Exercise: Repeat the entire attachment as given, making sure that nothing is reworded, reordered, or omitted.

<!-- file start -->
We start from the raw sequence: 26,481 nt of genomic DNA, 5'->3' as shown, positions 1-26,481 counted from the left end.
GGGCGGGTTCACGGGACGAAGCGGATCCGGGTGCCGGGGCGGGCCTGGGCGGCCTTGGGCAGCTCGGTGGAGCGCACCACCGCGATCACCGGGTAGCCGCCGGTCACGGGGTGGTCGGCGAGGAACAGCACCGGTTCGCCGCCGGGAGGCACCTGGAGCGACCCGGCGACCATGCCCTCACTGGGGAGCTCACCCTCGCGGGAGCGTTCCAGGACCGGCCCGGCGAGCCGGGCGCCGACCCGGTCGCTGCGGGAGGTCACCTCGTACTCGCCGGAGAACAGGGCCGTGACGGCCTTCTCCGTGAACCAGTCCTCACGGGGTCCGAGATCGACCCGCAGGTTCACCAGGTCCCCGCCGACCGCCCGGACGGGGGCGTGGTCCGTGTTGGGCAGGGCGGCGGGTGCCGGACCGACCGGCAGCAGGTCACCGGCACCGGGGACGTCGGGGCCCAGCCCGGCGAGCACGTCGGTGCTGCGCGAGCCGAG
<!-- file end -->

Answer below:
We start from the raw sequence: 26,481 nt of genomic DNA, 5'->3' as shown, positions 1-26,481 counted from the left end.
GGGCGGGTTCACGGGACGAAGCGGATCCGGGTGCCGGGGCGGGCCTGGGCGGCCTTGGGCAGCTCGGTGGAGCGCACCACCGCGATCACCGGGTAGCCGCCGGTCACGGGGTGGTCGGCGAGGAACAGCACCGGTTCGCCGCCGGGAGGCACCTGGAGCGACCCGGCGACCATGCCCTCACTGGGGAGCTCACCCTCGCGGGAGCGTTCCAGGACCGGCCCGGCGAGCCGGGCGCCGACCCGGTCGCTGCGGGAGGTCACCTCGTACTCGCCGGAGAACAGGGCCGTGACGGCCTTCTCCGTGAACCAGTCCTCACGGGGTCCGAGATCGACCCGCAGGTTCACCAGGTCCCCGCCGACCGCCCGGACGGGGGCGTGGTCCGTGTTGGGCAGGGCGGCGGGTGCCGGACCGACCGGCAGCAGGTCACCGGCACCGGGGACGTCGGGGCCCAGCCCGGCGAGCACGTCGGTGCTGCGCGAGCCGAG